FEATURED POST

America Is Stuck With the Death Penalty for (At Least) a Generation

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With Justice Anthony Kennedy's retirement, the national fight to abolish capital punishment will have to go local.
When the Supreme Court revived capital punishment in 1976, just four years after de facto abolishing it, the justices effectively took ownership of the American death penalty and all its outcomes. They have spent the decades since then setting its legal and constitutional parameters, supervising its general implementation, sanctioning its use in specific cases, and brushing aside concerns about its many flaws.
That unusual role in the American legal system is about to change. With Justice Anthony Kennedy’s retirement from the court this summer, the Supreme Court will lose a heterodox jurist whose willingness to cross ideological divides made him the deciding factor in many legal battles. In cases involving the Eighth Amendment’s prohibition against cruel and unusual punishment, his judgment often meant the difference between life and death for hundreds of death-row pr…

Trump backs death penalty for drug dealers; is it constitutional?

Trump
President Donald Trump backed the death penalty for drug dealers on Saturday at a Pennsylvania rally, while his administration is reportedly studying the issue.

Trump said the United States got the idea of capital punishment for drug dealers from Chinese President Xi Jinping, the Washington Post reports.

The idea needs discussion, although “I don’t know if this country’s ready for it,” Trump said. CNN also has coverage.

Trump said people who kill just one person get the death penalty, while drug dealers can kill 5,000 people with drugs. “These people are killing our kids and they’re killing our families, and we have to do something,” Trump said.

The Post reported on Friday that Trump’s Domestic Policy Council and the U.S. Justice Department are studying policy changes that would authorize prosecutors to seek the death penalty for drug dealers.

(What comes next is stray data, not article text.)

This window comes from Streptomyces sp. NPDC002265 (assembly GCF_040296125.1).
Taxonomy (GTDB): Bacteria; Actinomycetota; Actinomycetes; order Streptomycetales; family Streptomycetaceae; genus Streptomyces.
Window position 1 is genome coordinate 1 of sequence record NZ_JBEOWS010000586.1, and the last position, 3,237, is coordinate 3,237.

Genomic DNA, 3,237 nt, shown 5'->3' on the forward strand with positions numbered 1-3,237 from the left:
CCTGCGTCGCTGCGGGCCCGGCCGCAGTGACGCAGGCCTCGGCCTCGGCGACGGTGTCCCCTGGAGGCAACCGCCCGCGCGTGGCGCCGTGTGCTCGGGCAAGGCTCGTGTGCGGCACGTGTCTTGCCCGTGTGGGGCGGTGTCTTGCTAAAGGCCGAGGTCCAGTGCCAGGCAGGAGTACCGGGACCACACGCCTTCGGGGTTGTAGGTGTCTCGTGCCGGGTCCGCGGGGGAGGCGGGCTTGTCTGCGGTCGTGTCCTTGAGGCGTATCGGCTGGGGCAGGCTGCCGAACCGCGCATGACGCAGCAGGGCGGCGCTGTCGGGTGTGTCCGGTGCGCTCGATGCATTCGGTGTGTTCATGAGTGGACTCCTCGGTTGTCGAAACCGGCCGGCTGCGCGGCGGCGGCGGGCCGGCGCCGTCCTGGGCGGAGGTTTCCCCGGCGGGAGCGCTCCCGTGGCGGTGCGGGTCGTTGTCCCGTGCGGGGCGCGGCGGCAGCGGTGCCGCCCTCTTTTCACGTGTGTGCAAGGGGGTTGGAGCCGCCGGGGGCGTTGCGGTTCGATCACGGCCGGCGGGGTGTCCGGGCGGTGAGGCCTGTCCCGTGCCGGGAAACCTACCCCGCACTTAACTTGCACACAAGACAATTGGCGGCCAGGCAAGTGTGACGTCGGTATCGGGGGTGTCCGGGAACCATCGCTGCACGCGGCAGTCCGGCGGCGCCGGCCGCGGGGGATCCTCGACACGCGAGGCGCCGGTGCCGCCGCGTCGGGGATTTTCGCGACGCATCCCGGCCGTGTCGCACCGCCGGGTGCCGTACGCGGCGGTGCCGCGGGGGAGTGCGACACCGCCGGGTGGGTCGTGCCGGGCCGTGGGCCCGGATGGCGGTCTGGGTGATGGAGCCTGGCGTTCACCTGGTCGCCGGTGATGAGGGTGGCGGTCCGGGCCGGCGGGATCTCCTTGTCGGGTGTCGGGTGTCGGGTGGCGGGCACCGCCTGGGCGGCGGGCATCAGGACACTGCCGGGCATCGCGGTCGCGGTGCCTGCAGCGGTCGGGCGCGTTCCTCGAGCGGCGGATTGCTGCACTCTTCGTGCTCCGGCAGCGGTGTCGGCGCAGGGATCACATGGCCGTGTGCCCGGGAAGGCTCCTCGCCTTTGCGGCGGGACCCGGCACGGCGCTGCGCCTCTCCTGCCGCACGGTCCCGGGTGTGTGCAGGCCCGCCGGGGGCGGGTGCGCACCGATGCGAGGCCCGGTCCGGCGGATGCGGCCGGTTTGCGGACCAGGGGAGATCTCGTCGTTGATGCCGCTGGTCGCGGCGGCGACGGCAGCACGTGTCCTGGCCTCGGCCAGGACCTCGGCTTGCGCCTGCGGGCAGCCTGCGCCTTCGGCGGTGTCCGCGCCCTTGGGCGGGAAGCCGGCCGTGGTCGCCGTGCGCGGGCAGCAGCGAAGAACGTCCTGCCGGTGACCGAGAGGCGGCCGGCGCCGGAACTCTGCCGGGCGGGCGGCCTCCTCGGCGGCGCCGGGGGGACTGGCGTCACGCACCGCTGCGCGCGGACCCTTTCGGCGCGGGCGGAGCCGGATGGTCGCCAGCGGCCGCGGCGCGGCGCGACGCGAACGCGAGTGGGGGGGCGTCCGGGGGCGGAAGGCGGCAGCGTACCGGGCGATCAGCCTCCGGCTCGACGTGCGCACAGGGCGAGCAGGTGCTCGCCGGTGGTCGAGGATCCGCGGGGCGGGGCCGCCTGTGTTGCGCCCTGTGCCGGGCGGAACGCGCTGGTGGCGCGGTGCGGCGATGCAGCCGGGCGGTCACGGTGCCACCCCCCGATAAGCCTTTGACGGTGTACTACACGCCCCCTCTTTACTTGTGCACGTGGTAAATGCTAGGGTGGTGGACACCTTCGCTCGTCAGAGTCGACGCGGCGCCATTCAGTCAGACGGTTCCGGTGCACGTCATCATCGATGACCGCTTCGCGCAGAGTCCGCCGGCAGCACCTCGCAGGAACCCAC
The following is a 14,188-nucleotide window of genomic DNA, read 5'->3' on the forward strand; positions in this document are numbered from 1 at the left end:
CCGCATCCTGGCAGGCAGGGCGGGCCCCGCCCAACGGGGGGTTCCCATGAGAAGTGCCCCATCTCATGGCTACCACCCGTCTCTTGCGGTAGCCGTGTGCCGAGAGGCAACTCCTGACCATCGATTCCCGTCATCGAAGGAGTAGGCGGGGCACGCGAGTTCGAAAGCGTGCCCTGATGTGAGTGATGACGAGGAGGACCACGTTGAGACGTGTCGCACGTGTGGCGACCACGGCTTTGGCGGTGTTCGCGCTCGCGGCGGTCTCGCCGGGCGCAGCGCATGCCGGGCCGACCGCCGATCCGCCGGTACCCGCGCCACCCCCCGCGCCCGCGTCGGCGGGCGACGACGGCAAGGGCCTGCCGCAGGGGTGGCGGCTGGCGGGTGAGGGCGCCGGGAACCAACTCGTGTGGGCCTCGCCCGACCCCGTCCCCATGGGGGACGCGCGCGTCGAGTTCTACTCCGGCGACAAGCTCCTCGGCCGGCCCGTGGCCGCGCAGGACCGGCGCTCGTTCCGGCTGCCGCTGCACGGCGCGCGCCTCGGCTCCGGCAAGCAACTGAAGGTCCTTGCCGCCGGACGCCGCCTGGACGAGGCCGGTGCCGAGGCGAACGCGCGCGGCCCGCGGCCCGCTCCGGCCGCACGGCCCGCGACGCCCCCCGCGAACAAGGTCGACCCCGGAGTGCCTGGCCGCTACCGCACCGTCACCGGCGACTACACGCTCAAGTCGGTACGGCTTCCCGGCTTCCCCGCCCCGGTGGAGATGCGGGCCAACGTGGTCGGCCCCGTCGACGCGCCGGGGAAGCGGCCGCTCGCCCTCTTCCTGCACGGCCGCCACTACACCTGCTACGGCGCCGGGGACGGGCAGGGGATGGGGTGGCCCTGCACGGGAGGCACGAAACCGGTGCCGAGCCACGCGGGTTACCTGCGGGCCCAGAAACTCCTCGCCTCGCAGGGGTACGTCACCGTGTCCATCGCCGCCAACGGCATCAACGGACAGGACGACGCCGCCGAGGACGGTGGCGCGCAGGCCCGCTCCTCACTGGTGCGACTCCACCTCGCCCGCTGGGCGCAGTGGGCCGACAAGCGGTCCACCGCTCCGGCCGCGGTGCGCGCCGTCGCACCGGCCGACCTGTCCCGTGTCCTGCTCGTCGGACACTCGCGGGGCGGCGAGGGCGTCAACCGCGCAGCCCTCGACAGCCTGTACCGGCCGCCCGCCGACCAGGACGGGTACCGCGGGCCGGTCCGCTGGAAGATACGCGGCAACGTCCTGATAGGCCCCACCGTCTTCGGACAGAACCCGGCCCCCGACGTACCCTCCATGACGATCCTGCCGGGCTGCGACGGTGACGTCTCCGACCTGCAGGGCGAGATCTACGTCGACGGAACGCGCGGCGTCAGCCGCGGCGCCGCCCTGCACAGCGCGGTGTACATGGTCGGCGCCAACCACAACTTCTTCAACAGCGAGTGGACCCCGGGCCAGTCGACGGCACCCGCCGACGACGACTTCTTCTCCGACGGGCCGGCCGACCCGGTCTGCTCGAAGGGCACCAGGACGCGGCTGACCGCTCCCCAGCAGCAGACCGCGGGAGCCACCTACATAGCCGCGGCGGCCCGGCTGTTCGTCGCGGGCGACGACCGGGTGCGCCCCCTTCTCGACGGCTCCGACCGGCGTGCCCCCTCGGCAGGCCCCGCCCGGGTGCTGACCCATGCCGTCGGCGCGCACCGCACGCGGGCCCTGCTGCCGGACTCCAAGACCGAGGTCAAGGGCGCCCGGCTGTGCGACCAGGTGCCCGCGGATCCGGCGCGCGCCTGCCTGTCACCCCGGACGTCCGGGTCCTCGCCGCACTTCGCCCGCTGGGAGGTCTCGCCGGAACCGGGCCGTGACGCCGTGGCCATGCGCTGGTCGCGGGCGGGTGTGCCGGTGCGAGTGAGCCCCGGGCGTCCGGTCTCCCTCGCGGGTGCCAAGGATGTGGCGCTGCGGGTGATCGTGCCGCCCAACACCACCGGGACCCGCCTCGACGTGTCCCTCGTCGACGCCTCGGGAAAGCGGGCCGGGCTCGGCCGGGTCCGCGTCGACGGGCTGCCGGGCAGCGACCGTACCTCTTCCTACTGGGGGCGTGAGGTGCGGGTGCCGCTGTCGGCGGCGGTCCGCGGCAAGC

One approach might be to make trafficking large quantities of fentanyl a capital crime because even a small amount of the drug can kill, the Post reported. The administration is also studying tougher prison sentences for large-scale dealers.

Federal law allows the death penalty for drug related murders in four situations, according to the Death Penalty Information Center: for a murder related to drug trafficking; for a drug-related murder of a law enforcement officer; for a drug-related murder involving a drive-by shooting; and for a murder committed by use of a firearm during a drug-trafficking crime.

George Washington University law professor Peter Meyers said he doesn’t agree with the idea of adding more capital crimes for drug dealers, but the idea would “very likely” be constitutional.

Ohio State University law professor Douglas Berman, however, had doubts. “It is not at all clear that death sentences for drug dealers, even for those whose drugs cause multiple deaths, would be constitutional,” he wrote at the Sentencing Law and Policy blog. “It is entirely clear that the issue would be litigated extensively and would have to be definitively decided by the U.S. Supreme Court.”

Source: ABA Journal, Debra Cassens Weiss, March 12, 2018


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"One is absolutely sickened, not by the crimes that the wicked have committed,
but by the punishments that the good have inflicted." -- Oscar Wilde

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